Lone Star Capital Corporation, Appellant, v. Victor Wickersham and W. M. Brubaker, Appellees, 389 F.2d 616 (10th Cir. 1968)Annotate this Case
February 23, 1968
Robert G. Grove, of Grove & Pryor, Oklahoma City, Okl., for appellant.
Submitted on briefs by appellees (Thomas J. Kenan, of George & Kenan, and Gus Rinehart, of Rinehart, Morrison & Cooper, Oklahoma City, Okl., were on the brief).
Before MURRAH, Chief Judge, and LEWIS and HILL, Circuit Judges.
DAVID T. LEWIS, Circuit Judge.
Appellees are guarantors of a promissory note executed by Radio Station KREK, INC., in favor of appellant for $30,000 with interest thereon at eight percent per annum before maturity and ten percent per annum thereafter until paid. After default in payment by KREK, INC., appellant filed this diversity action in the District Court for the Western District of Oklahoma against the maker of the note and appellees as guarantors. The corporate defendant defaulted and judgment for appellant in accord with the terms of the note was entered, including attorneys' fees in the sum of $6,000. Judgment was summarily entered against the guarantors separately and was limited to the sum of $30,000 and interest at the legal rate of six percent from date of judgment. Appellant asserts that the trial court erred in not finding the guarantors liable for the higher rate of interest and the cost of collection including attorneys' fees. The guaranty provided as follows:
"The undersigned guarantors, in consideration of credit given and to be given from time to time by Lone Star Capital Corporation, a Federal Licensee under the Small Business Investment Act of 1958 (herein called SBIC), to Radio Station KREK, INC. (herein called `Debtor'), guarantees the prompt payment when due of any and all liability or indebtedness of the debtor to the SBIC now existing or which may hereafter arise (all of which is hereinafter called `Indebtedness').
"The obligation of the Guarantor hereunder is an absolute, unconditional and continuing guaranty of the indebtedness and any renewals and extensions thereof and any substitution therefor up to the principal sum of Thirty Thousand and no/100 ($30,000.00) Dollars, even though the indebtedness itself may exceed such sum, irrespective of any security for said indebtedness. * * *"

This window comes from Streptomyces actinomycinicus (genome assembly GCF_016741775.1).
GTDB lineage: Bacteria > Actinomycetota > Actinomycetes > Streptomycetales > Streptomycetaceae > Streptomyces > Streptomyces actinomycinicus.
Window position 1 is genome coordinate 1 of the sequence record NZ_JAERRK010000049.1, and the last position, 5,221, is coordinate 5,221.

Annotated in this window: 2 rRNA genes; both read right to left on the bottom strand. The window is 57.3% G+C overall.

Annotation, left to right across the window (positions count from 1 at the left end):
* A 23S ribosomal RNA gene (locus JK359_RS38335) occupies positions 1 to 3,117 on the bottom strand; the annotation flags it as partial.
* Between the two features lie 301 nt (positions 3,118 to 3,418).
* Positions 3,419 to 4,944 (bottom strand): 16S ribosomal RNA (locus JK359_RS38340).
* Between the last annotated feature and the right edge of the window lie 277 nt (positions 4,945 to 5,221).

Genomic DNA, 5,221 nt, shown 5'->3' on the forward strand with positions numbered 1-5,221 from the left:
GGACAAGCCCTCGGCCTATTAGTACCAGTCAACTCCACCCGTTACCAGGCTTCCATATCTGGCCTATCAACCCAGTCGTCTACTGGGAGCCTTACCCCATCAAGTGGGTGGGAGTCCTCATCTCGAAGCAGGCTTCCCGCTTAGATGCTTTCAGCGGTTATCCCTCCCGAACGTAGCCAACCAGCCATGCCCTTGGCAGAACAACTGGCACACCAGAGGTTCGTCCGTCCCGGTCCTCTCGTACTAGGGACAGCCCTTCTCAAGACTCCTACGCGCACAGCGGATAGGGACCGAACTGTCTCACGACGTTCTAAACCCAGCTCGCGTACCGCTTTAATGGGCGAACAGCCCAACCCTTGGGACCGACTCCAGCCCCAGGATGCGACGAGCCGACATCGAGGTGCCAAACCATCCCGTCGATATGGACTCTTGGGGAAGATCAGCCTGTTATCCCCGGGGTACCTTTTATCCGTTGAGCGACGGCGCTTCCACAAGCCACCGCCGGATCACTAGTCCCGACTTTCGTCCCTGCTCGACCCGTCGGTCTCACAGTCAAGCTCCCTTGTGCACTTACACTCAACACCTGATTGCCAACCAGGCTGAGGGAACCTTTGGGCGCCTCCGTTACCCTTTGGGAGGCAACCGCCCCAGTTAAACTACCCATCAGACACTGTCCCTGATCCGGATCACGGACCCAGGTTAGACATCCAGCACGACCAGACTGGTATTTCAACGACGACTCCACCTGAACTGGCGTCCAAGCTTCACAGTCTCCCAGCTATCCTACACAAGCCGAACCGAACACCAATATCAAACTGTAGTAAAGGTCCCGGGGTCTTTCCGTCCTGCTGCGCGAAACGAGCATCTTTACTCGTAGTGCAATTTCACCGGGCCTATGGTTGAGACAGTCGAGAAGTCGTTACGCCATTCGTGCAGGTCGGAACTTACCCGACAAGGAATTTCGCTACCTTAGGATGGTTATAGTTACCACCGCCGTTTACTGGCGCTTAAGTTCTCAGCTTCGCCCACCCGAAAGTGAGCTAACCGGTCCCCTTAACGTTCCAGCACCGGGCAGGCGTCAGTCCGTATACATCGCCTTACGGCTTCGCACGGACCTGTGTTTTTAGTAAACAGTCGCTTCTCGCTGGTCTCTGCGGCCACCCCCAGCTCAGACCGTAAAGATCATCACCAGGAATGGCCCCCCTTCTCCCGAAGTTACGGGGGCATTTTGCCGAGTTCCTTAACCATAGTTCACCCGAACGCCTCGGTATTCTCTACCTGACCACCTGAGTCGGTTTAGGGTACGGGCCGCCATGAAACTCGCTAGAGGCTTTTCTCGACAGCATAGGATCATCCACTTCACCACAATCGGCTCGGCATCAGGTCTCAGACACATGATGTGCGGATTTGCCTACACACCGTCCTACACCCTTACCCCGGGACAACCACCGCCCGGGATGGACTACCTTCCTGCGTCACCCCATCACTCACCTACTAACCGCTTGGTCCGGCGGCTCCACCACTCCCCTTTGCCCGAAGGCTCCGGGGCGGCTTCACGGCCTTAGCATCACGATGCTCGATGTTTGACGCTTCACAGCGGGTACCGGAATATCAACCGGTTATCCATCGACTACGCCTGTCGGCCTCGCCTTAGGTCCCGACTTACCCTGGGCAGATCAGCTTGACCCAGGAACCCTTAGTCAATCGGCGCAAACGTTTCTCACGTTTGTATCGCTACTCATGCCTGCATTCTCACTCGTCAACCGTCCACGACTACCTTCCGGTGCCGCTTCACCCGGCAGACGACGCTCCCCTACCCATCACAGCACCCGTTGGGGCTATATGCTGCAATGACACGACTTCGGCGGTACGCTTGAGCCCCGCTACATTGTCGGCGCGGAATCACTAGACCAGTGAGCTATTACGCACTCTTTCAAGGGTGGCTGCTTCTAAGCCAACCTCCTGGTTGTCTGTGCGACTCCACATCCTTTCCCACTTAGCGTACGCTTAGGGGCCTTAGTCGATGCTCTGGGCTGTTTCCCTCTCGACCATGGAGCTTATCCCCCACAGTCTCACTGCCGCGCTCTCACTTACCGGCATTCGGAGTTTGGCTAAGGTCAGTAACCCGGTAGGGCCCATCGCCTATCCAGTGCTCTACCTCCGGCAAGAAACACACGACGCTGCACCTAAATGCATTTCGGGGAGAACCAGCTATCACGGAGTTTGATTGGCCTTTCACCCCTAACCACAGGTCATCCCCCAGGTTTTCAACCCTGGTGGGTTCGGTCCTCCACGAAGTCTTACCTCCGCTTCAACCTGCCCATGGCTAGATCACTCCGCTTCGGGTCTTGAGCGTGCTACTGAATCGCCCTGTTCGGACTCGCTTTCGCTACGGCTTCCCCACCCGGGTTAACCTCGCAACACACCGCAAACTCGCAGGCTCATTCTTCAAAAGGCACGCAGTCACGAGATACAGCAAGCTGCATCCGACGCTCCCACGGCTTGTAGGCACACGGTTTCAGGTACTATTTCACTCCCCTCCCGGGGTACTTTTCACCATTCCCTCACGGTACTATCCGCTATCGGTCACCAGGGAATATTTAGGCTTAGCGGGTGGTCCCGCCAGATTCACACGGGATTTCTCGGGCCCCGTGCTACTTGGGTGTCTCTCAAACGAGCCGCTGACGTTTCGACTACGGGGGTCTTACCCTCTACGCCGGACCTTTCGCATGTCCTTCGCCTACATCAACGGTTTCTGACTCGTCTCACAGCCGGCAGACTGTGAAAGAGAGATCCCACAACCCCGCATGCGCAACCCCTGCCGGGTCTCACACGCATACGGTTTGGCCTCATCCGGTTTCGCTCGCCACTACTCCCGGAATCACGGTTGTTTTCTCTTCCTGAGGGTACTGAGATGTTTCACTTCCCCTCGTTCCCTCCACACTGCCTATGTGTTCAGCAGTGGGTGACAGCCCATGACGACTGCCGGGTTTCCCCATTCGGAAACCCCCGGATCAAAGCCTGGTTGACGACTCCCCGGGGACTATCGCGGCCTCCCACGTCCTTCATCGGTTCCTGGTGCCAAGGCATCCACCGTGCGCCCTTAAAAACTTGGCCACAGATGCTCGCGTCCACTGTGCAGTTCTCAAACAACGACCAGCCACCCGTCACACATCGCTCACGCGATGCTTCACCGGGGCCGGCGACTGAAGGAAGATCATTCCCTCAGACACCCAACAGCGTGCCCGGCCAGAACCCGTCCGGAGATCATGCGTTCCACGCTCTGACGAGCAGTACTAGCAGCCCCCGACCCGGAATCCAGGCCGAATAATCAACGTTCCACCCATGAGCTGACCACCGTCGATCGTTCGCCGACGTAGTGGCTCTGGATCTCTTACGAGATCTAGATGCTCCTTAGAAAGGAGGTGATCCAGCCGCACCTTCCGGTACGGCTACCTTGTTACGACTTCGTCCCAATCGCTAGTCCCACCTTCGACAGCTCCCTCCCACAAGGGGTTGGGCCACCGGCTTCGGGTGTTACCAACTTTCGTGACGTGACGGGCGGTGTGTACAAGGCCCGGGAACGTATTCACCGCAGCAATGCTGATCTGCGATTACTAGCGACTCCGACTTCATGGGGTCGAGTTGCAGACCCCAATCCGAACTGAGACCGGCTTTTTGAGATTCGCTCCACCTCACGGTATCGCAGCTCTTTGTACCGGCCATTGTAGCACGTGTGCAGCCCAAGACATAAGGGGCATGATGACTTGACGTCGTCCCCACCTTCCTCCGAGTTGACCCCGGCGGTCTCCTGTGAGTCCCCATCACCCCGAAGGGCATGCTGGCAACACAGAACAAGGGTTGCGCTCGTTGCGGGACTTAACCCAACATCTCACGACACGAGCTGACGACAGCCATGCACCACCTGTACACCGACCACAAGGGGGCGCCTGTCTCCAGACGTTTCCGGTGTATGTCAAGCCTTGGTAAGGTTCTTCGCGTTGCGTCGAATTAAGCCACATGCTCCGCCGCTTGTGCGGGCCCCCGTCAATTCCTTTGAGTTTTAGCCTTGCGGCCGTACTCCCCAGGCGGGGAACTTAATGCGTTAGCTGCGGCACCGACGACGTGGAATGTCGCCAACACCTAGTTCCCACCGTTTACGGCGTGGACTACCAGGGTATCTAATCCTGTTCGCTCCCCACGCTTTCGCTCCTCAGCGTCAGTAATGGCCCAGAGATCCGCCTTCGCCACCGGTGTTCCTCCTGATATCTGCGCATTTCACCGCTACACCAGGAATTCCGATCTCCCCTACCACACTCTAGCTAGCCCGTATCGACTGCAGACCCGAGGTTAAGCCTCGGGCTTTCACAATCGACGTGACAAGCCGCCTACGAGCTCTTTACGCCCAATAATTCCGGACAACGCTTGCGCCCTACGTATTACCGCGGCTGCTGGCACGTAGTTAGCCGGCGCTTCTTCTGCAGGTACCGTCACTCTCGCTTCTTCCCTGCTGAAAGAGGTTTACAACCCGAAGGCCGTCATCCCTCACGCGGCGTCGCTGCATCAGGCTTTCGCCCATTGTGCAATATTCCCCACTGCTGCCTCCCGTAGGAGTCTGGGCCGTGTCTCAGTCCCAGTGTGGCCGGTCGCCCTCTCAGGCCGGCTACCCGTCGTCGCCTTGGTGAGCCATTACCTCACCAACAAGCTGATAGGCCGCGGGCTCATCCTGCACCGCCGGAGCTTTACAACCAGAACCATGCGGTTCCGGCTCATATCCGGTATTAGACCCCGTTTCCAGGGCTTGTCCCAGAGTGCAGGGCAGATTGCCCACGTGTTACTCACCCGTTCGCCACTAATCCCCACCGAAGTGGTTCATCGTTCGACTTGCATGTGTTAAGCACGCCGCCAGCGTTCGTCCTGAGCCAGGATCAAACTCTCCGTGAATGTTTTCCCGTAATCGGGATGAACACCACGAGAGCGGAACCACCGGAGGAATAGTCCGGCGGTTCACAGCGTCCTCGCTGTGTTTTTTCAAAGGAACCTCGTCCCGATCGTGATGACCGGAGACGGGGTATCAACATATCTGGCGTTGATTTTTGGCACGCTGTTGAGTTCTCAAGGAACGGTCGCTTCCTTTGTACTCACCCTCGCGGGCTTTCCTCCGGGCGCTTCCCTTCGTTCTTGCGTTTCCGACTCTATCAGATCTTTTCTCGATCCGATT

The trial court did not err. The limitation of the guaranty appears on the face thereof and the issue is controlled by Oklahoma law as expressed in North American Life Ins. Co. v. Remedial Finance Corp., 178 Okl. 248, 62 P.2d 491. The second paragraph of the guaranty as noted above placed a limitation on the seemingly non-restricted guaranty of the first paragraph. Appellant concedes that absent the use of the word "principal" in the second paragraph the judgment of the trial court would likely be correct under authority of North American but argues that by use of the word principal it was intended that the limitation of the second paragraph be applicable only to the principal sum of $30,000 and that it does not apply to restrict the broad guaranty of the first paragraph.
The appellant would have us lost in a word. The word as used in context appears to have no more significance than that it represented the amount to which the guarantors intended to be bound and not that it was intended to restrict the application of the liability-limiting paragraph to this one principal sum of $30,000.
The appellees did not guaranty the payment of the note with its accompanying provision for attorneys' fees, see Townsend v. Alwel, Mo.App., 202 S.W. 447, they did not guaranty performance by the debtor corporation, see College Nat. Bank v. Morrison, 100 Cal. App. 403, 280 P. 218, but rather they agreed to be absolutely and unconditionally bound for the corporation's "Indebtedness" to the extent of $30,000. This obligation "will not be enlarged beyond the clear express terms of the guaranty contract." North American Life Ins. Co. v. Remedial Finance Corp., supra. See also Walker v. McNeal, 134 Okl. 111, 272 P. 443.